Middle East Worried by Israel-Lebanon Violence

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Walid Kazziha talks with Steve Inskeep about the regional reaction to Israeli attacks on Lebanon. Kazziha is a Professor of political science at the American University in Cairo. Arab League foreign ministers are to meet in emergency session Saturday in Cairo.

STEVE INSKEEP, host:

The violence between Israel, Palestinians, and Lebanon is being closely followed by their neighbors. Arab league foreign ministers are to meet in an emergency session, tomorrow, in Cairo. And head of that meeting, Palestinian leader Mahmoud Abbas warned of the possibility of a new regional war. We're going to now to Walid Kazziha, he is chairman of the Department of Political Science at American University, in Cairo. Welcome to the program.

Mr. WALID KAZZIHA (Chairman, Department of Political Science, American University Cairo): Hi.

INSKEEP: Are people were you are, wondering why Hezbollah did what it did in recent days, staging this raid into Northern Israel, which has led to this Israeli response?

Mr. KAZZIHA: No, they're not wondering, because many of us know that Hezbollah operates on the basis of opportunity, and the opportunity doesn't present itself too often. Whenever the Israeli's army relaxes a little bit, Hezbollah can snatch a couple of people.

INSKEEP: Saudi Arabia has accused Hezbollah of what it described as uncalculated adventures. Is there danger here, to other Arab nations, as this conflict goes on?

Mr. KAZZIHA: I think most Arab governments would want that headache to go away; that is, any conflict with Israel. Because that puts them on the defensive and their credibility is extremely low. The Palestinians, the Lebanese are being hit by the Israelis. Arab governments can't do anything about it. So the best thing for them is to say, we don't want that headache. Please, Hezbollah don't do it.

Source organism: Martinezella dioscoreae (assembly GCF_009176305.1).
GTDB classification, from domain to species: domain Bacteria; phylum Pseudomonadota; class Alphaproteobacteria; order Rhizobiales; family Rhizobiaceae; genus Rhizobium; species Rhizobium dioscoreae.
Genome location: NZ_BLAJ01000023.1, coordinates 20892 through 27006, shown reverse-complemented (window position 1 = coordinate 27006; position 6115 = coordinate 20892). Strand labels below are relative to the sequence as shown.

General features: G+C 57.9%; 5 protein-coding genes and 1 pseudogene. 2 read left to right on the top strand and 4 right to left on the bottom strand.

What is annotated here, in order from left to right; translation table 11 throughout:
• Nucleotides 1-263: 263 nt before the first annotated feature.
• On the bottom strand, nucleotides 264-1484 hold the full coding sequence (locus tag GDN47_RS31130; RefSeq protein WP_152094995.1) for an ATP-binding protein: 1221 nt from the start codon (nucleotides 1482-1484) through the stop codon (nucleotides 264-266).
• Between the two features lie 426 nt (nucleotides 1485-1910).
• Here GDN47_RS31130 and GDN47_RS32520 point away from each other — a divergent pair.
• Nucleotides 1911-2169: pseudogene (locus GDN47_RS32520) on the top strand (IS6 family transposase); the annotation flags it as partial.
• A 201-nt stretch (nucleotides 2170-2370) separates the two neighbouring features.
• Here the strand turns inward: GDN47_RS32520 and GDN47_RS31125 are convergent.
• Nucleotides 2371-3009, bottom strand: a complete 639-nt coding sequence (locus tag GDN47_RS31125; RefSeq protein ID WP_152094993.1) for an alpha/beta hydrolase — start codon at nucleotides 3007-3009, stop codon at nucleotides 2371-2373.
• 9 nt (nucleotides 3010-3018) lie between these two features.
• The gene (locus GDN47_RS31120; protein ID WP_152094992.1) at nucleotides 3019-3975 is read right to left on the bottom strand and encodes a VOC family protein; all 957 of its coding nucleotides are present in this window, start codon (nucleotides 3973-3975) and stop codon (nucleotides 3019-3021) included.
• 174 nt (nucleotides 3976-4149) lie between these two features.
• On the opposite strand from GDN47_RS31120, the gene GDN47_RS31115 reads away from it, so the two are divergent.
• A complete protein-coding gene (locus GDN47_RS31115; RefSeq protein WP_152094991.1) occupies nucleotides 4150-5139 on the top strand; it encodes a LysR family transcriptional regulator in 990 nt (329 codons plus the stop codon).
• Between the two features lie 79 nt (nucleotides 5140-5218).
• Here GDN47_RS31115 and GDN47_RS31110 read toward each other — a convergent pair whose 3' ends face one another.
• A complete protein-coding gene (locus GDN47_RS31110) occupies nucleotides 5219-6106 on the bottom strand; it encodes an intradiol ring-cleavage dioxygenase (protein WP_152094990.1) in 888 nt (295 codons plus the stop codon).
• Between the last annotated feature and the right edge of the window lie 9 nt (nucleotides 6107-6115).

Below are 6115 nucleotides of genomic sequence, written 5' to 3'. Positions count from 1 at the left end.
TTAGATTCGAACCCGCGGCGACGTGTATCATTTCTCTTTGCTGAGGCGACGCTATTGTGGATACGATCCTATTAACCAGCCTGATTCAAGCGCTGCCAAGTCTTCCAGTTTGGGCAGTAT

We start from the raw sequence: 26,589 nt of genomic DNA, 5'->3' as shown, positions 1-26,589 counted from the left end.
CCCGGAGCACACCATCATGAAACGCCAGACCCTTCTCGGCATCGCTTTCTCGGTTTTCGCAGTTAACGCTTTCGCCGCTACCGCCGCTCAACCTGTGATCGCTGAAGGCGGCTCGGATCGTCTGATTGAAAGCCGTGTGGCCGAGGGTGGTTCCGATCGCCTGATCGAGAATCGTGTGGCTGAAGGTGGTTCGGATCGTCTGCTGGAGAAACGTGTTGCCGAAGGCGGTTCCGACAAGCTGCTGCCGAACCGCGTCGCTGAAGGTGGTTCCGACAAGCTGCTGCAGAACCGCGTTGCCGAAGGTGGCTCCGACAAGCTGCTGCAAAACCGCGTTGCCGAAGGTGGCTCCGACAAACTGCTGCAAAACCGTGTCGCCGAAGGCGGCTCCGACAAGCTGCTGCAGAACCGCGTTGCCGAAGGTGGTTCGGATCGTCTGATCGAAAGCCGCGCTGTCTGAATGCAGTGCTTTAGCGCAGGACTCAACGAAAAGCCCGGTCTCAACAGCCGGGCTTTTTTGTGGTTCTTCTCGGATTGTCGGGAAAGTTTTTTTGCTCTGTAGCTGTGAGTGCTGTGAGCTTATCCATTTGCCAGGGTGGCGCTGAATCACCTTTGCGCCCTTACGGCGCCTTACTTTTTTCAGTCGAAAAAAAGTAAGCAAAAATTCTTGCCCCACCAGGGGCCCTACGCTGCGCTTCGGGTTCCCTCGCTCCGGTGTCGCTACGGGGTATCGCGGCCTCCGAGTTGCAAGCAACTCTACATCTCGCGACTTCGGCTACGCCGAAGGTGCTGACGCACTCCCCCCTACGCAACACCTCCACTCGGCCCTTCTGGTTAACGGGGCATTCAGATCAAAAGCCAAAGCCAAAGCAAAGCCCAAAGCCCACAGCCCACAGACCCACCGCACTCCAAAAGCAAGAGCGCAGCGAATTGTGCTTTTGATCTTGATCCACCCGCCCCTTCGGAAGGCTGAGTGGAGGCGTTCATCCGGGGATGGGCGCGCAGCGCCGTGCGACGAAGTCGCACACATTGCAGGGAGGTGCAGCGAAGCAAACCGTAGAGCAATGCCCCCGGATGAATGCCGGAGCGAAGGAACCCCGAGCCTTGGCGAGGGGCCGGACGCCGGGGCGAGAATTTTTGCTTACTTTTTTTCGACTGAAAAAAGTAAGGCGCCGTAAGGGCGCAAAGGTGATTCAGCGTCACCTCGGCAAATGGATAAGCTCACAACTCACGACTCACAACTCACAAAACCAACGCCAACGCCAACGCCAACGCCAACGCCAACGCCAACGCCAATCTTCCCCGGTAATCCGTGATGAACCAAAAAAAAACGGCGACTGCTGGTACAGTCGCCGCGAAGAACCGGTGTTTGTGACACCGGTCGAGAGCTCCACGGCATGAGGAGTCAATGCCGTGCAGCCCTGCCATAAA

But there is another point of view on the Arab street, in Egypt, in Saudi Arabia, in Damascus, in Lebanon. And this is the voice of people who are saying, look, we have extended to the Israelis, at the highest level in the Arab Summit 2002 Peace Plan - the Israelis didn't pick it up.

They decided to go, all alone, and to move unilaterally to withdraw from Gaza in southern Lebanon. They didn't negotiate with us a comprehensive settlement. Now, what Hezbollah is saying, you've done the wrong thing. You have to negotiate with people, with us.

INSKEEP: Is the government where you are, in Egypt, as while as the government in Jordan, under a lot of pressure now?

Mr. KAZZIHA: Enormously under pressure, because their whole credibility is being questioned. What are you doing for your Arab compatriots? The Israelis are hitting our cities, are hitting our villages, they are killing people in scores, and what are you doing?

Mind you, Hezbollah's attack, and that recent attack by the Palestinians where they had snatched a soldier, were against purely military targets.

INSKEEP: Are you suggesting that it's now possible for hardliners, militants in Hezbollah, to determine the direction of events in the Middle East - and they can drag unwilling Arab governments along behind them?

Mr. KAZZIHA: Arab governments are not going to be dragged behind them. And, I think the Israelis are banking on this by hitting civilian targets, making life miserable for people in Lebanon, now, with the electricity off - water. And they're hoping that the government would turn against people like Hezbollah, like the militant organizations, among with Palestinians.

But the thing they don't understand, is that the governments don't have the power to do it. And also, they don't have the consensus of public opinion behind them to do it - and that's the killing point for them.

INSKEEP: Thanks very much. That's Walid Kazziha, chairman of the Department of Political Science at American University in Cairo.

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